3. Mark says:

    The main house is older than 1860-1870, I would think, but maybe not much older. The newel post seems to be a melding of two time periods – an earlier colonial period and early Victorian. The very top of the post is small and indicative of being older(shaped like an M&M), while the lower part bulges out. The hipped roof and general massing seems to signify a 19th c. house, but I’m no expert on early Vt. architecture.

    The ell is ridiculously long, and is itself comprised of two different parts (possibly). The window configuration would suggest that. There’s also a divider board on the back of the ell, though I’m not sure what that really signifies. The exposed boards beneath the clapboards suggest something that’s not too old. In many older properties the underboards can be exrtremely wide. I know of one sinle-story house where the front has just 3 underboards, each of them 32-36 inches wide. The ones in this picture seem more modern and uniform.

    • Kaitlin says:

      Great points, Mark. Thanks for sharing. Yes, I’d agree that the ell is newer than the main house, and quite possibly two combined (hence the two doors) and probably the divider on the back of the house that you mentioned.

      I appreciate the newel post thoughts — decorative elements are not my speciality.

      When I find more info, I’ll share. I couldn’t find this house in the state records last time I looked, but I’ll give it another go.

  4. Ann Cousins says:

    This is the Elias Lyman House, built in 1779, and is listed on the State Historic Sites and Structures Survey as part of the Weathersfield Bow Historic District. It is Georgian style, originally with a hip roof and central chimney. The house was built by Elias Lyman and operated as a tavern and inn to accommodate passengers on Ashley’s Ferry, a main entry point from NH across the Connecticut River. The property was owned by Joseph Danforth from 1790 and Joseph Danforth, Jr. from 1818 to 1853. The property is sadly in foreclosure. I contacted Bank of America’s foreclosure agent to communicate our concerns for the property, and I also spoke with the owner’s brother to get permission to go look at the house. The inquiries were in response to a rumor that the house was threatened with demolition. Rather, it turned out, Bank of America planned to demolish an attached barn that had collapsed on the north end of the house. You can see the barn’s foundation in one of the photos. This is a very important Vermont property! The owner is in a nursing home after suffering a stroke. Prior to having health problems, the owner worked hard to rehabilitate the barns behind the house and worked on the house itself, including conserving the windows. It would be great to find a new owner to carry on the stewardship of this beautiful property!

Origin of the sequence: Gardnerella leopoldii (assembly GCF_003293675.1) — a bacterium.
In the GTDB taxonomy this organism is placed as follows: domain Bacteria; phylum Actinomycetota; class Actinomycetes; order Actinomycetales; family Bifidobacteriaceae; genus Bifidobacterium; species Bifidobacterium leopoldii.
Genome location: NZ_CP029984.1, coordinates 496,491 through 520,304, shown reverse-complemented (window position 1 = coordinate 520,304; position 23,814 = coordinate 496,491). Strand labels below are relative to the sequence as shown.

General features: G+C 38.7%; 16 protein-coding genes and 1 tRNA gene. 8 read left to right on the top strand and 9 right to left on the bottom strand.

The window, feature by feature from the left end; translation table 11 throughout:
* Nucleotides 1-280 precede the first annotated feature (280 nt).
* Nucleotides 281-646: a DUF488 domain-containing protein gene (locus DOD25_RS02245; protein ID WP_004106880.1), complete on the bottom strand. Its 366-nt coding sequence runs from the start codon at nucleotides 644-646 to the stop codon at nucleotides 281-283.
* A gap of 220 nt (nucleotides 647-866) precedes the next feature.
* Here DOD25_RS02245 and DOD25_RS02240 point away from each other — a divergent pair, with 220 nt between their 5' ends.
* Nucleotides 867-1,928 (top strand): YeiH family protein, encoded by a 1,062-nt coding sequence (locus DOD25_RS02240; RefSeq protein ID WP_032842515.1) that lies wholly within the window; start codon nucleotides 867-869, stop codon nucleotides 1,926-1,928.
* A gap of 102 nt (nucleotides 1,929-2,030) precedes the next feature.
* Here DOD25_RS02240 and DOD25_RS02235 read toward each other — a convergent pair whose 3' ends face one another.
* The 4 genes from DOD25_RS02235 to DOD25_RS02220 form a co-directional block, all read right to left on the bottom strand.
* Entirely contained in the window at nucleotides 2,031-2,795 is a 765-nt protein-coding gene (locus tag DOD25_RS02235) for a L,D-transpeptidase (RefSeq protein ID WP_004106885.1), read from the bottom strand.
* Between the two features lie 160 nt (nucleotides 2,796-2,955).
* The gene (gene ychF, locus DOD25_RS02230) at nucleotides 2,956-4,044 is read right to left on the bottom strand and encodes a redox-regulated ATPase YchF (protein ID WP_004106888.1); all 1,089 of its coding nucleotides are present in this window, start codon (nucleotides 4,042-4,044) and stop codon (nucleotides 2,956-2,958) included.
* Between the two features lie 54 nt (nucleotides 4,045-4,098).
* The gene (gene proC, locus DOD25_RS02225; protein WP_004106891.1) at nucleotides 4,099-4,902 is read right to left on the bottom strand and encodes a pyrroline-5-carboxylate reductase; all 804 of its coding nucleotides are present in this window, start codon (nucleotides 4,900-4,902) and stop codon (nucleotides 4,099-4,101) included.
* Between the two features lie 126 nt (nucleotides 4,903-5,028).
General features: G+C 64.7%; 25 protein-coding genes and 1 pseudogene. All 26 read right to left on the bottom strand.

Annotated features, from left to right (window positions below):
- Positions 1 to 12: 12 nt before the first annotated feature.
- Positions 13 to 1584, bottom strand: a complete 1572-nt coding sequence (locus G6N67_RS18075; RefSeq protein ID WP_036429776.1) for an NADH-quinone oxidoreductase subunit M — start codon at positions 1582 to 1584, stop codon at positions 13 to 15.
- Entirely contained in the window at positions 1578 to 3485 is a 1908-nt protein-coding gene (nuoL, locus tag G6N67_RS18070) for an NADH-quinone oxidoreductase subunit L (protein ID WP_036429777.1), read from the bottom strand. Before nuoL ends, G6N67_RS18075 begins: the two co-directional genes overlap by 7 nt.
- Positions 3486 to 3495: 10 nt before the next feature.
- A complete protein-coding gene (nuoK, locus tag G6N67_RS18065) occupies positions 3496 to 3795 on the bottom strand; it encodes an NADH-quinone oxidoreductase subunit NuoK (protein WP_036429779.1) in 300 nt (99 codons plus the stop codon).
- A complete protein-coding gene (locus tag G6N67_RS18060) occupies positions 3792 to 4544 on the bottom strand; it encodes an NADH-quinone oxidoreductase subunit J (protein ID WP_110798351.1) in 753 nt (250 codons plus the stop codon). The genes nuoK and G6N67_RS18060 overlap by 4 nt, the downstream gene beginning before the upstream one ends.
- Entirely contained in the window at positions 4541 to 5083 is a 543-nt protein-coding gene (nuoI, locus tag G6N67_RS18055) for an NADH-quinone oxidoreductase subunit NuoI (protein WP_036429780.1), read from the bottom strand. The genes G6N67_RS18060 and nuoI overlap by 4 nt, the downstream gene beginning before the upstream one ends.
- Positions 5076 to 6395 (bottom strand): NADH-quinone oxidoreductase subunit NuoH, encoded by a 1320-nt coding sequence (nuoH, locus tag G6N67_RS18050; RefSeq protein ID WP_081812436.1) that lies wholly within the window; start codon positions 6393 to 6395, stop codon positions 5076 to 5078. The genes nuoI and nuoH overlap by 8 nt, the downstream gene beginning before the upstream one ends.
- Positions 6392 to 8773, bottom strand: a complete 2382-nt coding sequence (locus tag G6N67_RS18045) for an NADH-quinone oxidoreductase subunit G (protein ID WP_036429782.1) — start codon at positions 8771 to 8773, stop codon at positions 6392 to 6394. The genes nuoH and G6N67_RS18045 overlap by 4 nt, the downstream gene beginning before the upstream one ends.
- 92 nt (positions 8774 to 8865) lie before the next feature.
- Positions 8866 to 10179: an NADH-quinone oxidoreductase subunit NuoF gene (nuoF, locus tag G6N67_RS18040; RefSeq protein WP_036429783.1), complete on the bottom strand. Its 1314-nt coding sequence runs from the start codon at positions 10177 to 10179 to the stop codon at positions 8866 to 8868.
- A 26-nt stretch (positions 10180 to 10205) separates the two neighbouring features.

• Kaitlin says:

      Thank you, Ann, for the thorough history lesson! What a sad story; it did look like someone had recently worked on the house and cared for it. Thankfully the house still looks to be in good shape and can wait a bit for a new owner. Sending good vibes its way.

      I guess I was a bit off on my guesses — that’s what I get for a quick thought, though it led to good conversation. With its original central chimney, the style would have been more obvious to me. Lesson learned. Thanks for the clarification. Now to find that state register book.

  5. Paula Sagerman says:

    What an incredible place! I hope it can be saved. If the main block does indeed date to the late 18th century, it looks like it was updated during the Greek Revival period — doorway enframement, newel post, 6/6 windows….

    • Kaitlin says: